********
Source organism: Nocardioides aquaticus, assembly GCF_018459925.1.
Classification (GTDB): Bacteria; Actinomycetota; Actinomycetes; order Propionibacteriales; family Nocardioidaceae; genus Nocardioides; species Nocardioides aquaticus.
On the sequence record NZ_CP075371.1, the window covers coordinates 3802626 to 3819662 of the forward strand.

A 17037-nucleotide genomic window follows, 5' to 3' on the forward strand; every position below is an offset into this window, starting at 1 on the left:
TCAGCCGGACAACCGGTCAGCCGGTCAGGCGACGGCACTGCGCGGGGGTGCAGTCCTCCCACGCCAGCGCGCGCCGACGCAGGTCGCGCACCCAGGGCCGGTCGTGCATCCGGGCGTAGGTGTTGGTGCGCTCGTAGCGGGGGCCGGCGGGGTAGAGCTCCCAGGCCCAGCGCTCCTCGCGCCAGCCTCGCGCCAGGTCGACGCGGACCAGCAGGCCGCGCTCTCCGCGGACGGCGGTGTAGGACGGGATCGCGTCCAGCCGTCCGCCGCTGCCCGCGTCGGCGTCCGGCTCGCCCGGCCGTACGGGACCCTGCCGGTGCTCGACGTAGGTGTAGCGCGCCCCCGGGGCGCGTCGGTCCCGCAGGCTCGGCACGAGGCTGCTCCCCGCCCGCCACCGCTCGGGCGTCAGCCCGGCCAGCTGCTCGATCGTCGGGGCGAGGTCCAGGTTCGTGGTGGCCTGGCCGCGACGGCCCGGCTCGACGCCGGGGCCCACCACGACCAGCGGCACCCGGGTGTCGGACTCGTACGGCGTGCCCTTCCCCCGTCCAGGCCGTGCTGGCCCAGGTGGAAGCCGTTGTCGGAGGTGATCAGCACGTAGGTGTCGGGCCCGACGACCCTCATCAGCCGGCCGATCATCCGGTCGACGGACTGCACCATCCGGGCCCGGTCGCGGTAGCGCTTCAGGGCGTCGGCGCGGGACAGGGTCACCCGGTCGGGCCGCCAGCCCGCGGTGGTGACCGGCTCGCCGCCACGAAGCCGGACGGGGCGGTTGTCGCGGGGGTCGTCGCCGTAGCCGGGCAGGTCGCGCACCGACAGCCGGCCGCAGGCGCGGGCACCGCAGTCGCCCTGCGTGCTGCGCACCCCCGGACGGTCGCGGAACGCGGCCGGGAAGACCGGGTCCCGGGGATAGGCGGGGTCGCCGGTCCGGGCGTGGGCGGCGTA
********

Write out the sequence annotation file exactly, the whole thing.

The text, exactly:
Source organism: Nocardioides aquaticus, assembly GCF_018459925.1.
Classification (GTDB): Bacteria; Actinomycetota; Actinomycetes; order Propionibacteriales; family Nocardioidaceae; genus Nocardioides; species Nocardioides aquaticus.
On the sequence record NZ_CP075371.1, the window covers coordinates 3802626 to 3819662 of the forward strand.

A 17037-nucleotide genomic window follows, 5' to 3' on the forward strand; every position below is an offset into this window, starting at 1 on the left:
TCAGCCGGACAACCGGTCAGCCGGTCAGGCGACGGCACTGCGCGGGGGTGCAGTCCTCCCACGCCAGCGCGCGCCGACGCAGGTCGCGCACCCAGGGCCGGTCGTGCATCCGGGCGTAGGTGTTGGTGCGCTCGTAGCGGGGGCCGGCGGGGTAGAGCTCCCAGGCCCAGCGCTCCTCGCGCCAGCCTCGCGCCAGGTCGACGCGGACCAGCAGGCCGCGCTCTCCGCGGACGGCGGTGTAGGACGGGATCGCGTCCAGCCGTCCGCCGCTGCCCGCGTCGGCGTCCGGCTCGCCCGGCCGTACGGGACCCTGCCGGTGCTCGACGTAGGTGTAGCGCGCCCCCGGGGCGCGTCGGTCCCGCAGGCTCGGCACGAGGCTGCTCCCCGCCCGCCACCGCTCGGGCGTCAGCCCGGCCAGCTGCTCGATCGTCGGGGCGAGGTCCAGGTTCGTGGTGGCCTGGCCGCGACGGCCCGGCTCGACGCCGGGGCCCACCACGACCAGCGGCACCCGGGTGTCGGACTCGTACGGCGTGCCCTTCCCCCGTCCAGGCCGTGCTGGCCCAGGTGGAAGCCGTTGTCGGAGGTGATCAGCACGTAGGTGTCGGGCCCGACGACCCTCATCAGCCGGCCGATCATCCGGTCGACGGACTGCACCATCCGGGCCCGGTCGCGGTAGCGCTTCAGGGCGTCGGCGCGGGACAGGGTCACCCGGTCGGGCCGCCAGCCCGCGGTGGTGACCGGCTCGCCGCCACGAAGCCGGACGGGGCGGTTGTCGCGGGGGTCGTCGCCGTAGCCGGGCAGGTCGCGCACCGACAGCCGGCCGCAGGCGCGGGCACCGCAGTCGCCCTGCGTGCTGCGCACCCCCGGACGGTCGCGGAACGCGGCCGGGAAGACCGGGTCCCGGGGATAGGCGGGGTCGCCGGTCCGGGCGTGGGCGGCGTA